Finance Finance News Low interest rates here to stay … and they could go even lower
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Low interest rates here to stay … and they could go even lower

Philip Lowe stands in front a screen of financial data.
RBA governor Philip Lowe said low rates will be around for a while and may go even lower. Photo: The New Daily
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Low interest rates could be around a while and may dip even lower, the Reserve Bank boss has said.

In an address in Sydney, RBA governor Philip Lowe tackled the question of Australia’s weak inflation and whether trying to achieve an inflation target was even still appropriate when most of the world was also grappling with ultra-low inflation.

Dr Lowe said despite two cuts of 25 points each, bringing the official cash rate to a historic low of 1 per cent, it was likely that low rates would persist for some time and that the RBA would cut again if it could not move inflation above its target rate of 2 to 3 per cent.

(The annual inflation rate in Australia fell to just 1.3 per cent in the first quarter of 2019, and for the past three years it has undershot the RBA’s 2-3 per cent target.)

“These two recent reductions in the cash rate will support demand in the Australian economy,” he said.

“So too will recent tax cuts, higher commodity prices, some stabilisation in the housing market, ongoing investment in infrastructure and a lift in resource sector investment. We also need to remember that the underlying foundations of the Australian economy remain strong.”

Dr Lowe said if those cuts did not fuel enough demand in the economy and wages growth to lift inflation, it would be forced to cut again.

“It remains to be seen if future growth in demand will be sufficient to … lift inflation in a reasonable timeframe. It is certainly possible that this is the outcome.

“But if demand growth is not sufficient, the board is prepared to provide additional support by easing monetary policy further.”

Even if the RBA did not cut again, Dr Lowe said he was fully expecting  that the journey to get inflation moving again would be a long one.

“Whether or not further monetary easing is needed, it is reasonable to expect an extended period of low interest rates. On current projections, it will be some time before inflation is comfortably back within the target range.”

While most economists have predicted the RBA to cut by a further 25 basis points before the end of the year, some others believe the bank will go even further, with another cut in early 2020, sinking the cash rate to 0.50 per cent.

Westpac chief economist Bill Evans on Wednesday became the first of the economists at the four big banks to revise his outlook for the cash rate, down from 0.75 per cent to 0.50 per cent, predicting cuts in October and February 2020.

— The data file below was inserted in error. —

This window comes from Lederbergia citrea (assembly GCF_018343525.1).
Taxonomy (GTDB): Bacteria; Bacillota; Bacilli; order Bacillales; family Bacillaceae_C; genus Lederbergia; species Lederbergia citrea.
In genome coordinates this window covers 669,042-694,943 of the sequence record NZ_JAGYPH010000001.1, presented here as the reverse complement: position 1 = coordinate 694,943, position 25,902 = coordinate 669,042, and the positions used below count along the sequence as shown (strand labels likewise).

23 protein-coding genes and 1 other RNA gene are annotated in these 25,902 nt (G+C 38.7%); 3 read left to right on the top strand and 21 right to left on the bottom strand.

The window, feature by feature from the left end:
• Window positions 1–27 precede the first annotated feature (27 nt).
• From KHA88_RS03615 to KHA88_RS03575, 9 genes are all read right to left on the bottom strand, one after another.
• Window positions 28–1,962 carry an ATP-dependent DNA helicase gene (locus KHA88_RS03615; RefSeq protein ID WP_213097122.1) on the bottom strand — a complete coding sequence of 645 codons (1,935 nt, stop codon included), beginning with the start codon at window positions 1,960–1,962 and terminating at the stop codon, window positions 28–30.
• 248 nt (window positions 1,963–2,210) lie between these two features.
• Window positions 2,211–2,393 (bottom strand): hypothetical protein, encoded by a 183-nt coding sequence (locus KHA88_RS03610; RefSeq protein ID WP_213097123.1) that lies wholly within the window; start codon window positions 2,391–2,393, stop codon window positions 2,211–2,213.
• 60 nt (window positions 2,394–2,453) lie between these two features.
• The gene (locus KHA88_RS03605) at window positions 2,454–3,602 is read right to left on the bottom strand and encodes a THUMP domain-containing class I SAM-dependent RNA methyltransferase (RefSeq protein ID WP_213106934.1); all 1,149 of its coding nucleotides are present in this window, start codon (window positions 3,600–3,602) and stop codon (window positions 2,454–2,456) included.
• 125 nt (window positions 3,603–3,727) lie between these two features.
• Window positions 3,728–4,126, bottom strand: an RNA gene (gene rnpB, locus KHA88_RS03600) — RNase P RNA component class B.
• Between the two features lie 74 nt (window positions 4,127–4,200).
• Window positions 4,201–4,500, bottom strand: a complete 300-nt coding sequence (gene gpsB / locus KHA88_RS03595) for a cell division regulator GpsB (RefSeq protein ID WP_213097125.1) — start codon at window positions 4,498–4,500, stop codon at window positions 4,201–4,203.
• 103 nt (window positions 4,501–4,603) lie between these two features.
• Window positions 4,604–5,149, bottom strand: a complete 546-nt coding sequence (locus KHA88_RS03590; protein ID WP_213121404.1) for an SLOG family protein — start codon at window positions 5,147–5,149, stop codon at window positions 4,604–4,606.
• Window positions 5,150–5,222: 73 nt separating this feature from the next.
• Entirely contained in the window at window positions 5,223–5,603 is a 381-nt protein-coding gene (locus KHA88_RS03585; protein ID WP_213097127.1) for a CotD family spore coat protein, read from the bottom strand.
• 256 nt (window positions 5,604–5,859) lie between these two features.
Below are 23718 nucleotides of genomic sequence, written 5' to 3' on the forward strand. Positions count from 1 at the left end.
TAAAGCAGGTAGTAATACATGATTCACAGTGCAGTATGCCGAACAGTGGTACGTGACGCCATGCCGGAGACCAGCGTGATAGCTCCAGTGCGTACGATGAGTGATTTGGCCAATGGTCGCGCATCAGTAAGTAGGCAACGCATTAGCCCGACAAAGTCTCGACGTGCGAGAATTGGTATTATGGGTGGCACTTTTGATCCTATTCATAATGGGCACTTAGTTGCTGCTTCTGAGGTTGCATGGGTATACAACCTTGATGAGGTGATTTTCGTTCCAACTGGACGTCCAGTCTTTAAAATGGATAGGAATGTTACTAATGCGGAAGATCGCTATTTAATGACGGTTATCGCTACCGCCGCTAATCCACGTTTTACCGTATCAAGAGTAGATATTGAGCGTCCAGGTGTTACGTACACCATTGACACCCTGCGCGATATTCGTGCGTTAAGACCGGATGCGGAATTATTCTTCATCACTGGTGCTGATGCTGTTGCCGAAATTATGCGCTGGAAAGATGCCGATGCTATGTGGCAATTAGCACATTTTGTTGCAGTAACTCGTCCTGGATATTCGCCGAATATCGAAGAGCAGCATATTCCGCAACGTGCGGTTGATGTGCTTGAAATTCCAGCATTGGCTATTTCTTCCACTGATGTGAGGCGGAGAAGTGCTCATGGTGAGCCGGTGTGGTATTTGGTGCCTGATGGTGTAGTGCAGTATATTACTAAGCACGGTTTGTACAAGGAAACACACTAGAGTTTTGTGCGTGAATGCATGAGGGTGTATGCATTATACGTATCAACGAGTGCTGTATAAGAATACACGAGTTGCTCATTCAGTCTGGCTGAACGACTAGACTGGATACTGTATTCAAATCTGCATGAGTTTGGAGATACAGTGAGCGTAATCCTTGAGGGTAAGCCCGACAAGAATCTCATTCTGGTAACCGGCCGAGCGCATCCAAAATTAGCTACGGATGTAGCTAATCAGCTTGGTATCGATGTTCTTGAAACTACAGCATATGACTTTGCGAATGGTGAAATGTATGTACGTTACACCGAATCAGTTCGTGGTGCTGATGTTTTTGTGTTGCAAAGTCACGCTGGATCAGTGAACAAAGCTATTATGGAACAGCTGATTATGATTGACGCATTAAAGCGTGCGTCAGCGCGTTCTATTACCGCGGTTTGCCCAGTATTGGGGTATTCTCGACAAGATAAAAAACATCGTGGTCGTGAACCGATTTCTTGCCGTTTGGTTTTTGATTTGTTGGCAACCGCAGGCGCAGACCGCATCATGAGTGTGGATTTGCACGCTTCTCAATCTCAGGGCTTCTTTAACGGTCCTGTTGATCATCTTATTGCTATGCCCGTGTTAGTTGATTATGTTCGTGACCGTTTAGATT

But chief economist at CommSec Craig James said anyone looking for another “quick follow-up rate cut” might be disappointed.

“The Reserve Bank governor now wants to sit back and see how the situation evolves. But clearly additional rate stimulus is possible if required,” Mr James said.

In the face of low inflation here and globally, Mr Lowe rejected any suggestion of “shifting the goalposts” on inflation simply to meet the target as it risked making low inflation the status quo.

“Lowering the target might have the short-run advantage of allowing us to say we have achieved our goal, but shifting the goalposts hardly seems a good way to build long-term credibility,” Dr Lowe said.

“Shifting the goal posts could also entrench a low inflation mindset.”

“The Board is strongly committed to making sure we get there and continuing to deliver an average rate of inflation of between 2 and 3 per cent.

“It is highly unlikely that we will be contemplating higher interest rates until we are confident that inflation will return to around the midpoint of the target range.”

Dr Lowe’s strong message on inflation came as The Australian Financial Review quoted Treasurer Josh Frydenberg as saying he is taking advice from his department about the parameters for central bank policy regarding inflation.

Dr Lowe concluded by repeating his call on governments to help boost inflation through fiscal policy.

“As I have discussed on other occasions, other arms of public policy could also play a role in this scenario.”

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